Quinacrine has anticancer activity in breast cancer cells through inhibition of topoisomerase activity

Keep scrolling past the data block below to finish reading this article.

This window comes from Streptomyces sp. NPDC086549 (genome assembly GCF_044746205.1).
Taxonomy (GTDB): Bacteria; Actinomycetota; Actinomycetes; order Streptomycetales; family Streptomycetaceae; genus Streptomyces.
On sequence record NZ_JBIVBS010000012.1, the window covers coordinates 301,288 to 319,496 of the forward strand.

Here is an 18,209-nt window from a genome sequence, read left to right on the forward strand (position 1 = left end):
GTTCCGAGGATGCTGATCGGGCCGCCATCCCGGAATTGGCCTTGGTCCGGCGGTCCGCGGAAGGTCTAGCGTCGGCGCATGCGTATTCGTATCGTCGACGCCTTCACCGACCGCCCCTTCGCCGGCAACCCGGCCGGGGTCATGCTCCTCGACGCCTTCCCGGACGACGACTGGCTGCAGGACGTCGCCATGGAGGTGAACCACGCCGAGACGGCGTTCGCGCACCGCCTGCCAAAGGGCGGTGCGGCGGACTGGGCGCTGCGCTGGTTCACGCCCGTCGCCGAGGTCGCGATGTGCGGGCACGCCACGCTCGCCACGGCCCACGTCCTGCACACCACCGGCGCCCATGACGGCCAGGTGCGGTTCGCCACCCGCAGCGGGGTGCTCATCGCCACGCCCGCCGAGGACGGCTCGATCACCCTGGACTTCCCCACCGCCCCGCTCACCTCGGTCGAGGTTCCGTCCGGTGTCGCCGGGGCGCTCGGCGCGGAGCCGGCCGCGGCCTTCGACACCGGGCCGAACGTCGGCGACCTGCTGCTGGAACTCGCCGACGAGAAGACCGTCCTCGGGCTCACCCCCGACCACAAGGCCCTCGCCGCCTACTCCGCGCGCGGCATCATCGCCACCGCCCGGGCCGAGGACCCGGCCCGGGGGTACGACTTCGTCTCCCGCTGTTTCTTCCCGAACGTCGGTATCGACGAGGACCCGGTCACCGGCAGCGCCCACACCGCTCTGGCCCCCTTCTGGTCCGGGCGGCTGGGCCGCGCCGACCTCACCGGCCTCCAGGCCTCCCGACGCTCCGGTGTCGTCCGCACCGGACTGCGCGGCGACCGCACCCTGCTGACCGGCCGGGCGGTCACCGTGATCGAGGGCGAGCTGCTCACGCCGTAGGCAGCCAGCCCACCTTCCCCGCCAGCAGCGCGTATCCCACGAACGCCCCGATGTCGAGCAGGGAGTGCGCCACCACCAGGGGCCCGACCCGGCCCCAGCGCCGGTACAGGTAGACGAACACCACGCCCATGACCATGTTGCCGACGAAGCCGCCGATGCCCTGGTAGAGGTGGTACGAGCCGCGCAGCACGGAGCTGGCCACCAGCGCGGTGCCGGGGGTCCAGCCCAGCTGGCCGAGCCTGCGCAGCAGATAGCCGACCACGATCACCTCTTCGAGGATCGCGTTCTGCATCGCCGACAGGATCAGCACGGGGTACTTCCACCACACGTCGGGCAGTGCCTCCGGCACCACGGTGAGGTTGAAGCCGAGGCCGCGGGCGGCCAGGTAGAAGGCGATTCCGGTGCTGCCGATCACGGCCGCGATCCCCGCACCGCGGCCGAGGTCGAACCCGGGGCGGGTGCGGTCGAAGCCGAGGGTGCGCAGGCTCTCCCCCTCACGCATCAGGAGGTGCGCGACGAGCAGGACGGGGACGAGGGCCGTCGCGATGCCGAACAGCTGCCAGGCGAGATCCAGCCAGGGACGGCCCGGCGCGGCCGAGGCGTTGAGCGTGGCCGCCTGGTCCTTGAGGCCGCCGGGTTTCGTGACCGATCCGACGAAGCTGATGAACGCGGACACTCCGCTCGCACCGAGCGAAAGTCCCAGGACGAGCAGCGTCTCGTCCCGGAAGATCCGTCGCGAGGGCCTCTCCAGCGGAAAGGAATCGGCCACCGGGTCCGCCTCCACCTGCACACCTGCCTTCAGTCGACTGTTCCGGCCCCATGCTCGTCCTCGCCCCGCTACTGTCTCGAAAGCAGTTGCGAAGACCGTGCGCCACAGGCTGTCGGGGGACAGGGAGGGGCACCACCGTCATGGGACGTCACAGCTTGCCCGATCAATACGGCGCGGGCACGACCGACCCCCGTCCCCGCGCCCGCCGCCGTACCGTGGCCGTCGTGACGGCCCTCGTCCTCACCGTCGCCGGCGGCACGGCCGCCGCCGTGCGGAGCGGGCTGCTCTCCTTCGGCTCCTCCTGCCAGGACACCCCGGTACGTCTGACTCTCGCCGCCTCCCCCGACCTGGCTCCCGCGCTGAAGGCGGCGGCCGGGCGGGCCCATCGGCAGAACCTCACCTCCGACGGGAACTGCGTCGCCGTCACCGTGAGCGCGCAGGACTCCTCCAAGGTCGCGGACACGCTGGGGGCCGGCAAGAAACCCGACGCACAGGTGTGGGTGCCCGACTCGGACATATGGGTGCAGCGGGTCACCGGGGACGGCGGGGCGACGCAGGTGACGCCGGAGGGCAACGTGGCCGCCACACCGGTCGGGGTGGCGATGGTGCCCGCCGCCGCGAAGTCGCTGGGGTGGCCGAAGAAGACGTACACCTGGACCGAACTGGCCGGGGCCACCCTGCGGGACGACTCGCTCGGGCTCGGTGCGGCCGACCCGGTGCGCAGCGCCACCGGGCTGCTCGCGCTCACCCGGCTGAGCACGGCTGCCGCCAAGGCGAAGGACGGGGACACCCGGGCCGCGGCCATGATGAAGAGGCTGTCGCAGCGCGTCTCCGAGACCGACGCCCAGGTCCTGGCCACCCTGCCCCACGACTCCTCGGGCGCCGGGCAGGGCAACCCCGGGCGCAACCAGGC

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The small molecule Quinacrine (QC, a derivative of 9-aminoacridine), an anti-malaria drug, displays activity against cancer cell lines and can simultaneously suppress nuclear factor-κB (NF-κB) and activate p53 signaling. In this study, we investigated the anticancer mechanism underlying these drug activities in breast cancer cell lines. QC caused a dose-dependent decrease of both anchorage dependent and independent growth of breast cancer cells (MCF-7 and MDA-MB-231) without affecting normal breast epithelial cells (MCF-10A), as evident from clonogenic cell survival, [3-(4,5-dimethylthiazol-2yl-)-2,5-diphenyl tetrazolium bromide] viability, wound healing and soft agar growth. QC activated the proapoptotic marker Bax, PARP cleavage, p53 and its downstream target, p21 (Cip1/Waf1) and downregulated the antiapoptotic marker Bcl-xL and relative luciferase activity of NF-κB in MCF-7 cells. Results of DAPI nuclear staining and FACS analysis show that QC increased apoptosis in a dose-dependent manner. QC caused apoptosis by increasing the cell population in S-phase and simultaneously decreasing the G1 and G2/M populations. A dose-dependent increase of DNA damage as measured by the comet assay was seen in MCF-7 cells after exposure to QC. With regards to the mechanism of DNA damage, we found that QC inhibited topoisomerase activity in MCF-7 cells by increasing the unwinding of supercoiled DNA. Collectively, the results demonstrate that QC has efficient anticancer potential against breast cancer cells via not only an induction of p53 and p21 but also an induction of S phase arrest, DNA damage and inhibition of topoisomerase activity.

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